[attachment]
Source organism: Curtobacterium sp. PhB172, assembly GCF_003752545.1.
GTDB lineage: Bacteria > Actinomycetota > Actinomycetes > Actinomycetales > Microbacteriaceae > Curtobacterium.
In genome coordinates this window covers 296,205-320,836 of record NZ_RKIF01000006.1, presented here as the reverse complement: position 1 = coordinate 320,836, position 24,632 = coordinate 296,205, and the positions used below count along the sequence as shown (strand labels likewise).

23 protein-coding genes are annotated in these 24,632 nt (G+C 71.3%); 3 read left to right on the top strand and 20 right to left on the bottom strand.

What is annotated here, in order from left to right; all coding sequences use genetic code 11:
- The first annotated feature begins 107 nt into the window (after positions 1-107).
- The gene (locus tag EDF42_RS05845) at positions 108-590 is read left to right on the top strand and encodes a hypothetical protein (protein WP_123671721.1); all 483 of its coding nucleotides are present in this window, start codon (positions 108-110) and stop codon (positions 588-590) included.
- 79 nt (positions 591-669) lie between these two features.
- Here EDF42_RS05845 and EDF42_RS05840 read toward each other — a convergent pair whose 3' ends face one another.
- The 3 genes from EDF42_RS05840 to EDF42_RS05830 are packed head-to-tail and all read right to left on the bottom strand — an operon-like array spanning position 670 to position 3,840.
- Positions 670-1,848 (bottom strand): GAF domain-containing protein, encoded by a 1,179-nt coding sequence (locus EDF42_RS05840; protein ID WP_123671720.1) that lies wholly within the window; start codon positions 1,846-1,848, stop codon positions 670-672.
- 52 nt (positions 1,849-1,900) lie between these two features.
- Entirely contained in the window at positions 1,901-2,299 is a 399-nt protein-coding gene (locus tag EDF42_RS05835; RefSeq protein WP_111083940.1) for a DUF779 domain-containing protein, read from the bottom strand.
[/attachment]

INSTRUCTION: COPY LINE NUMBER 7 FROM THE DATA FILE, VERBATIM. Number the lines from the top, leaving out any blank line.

- The gene (locus tag EDF42_RS05845) at positions 108-590 is read left to right on the top strand and encodes a hypothetical protein (protein WP_123671721.1); all 483 of its coding nucleotides are present in this window, start codon (positions 108-110) and stop codon (positions 588-590) included.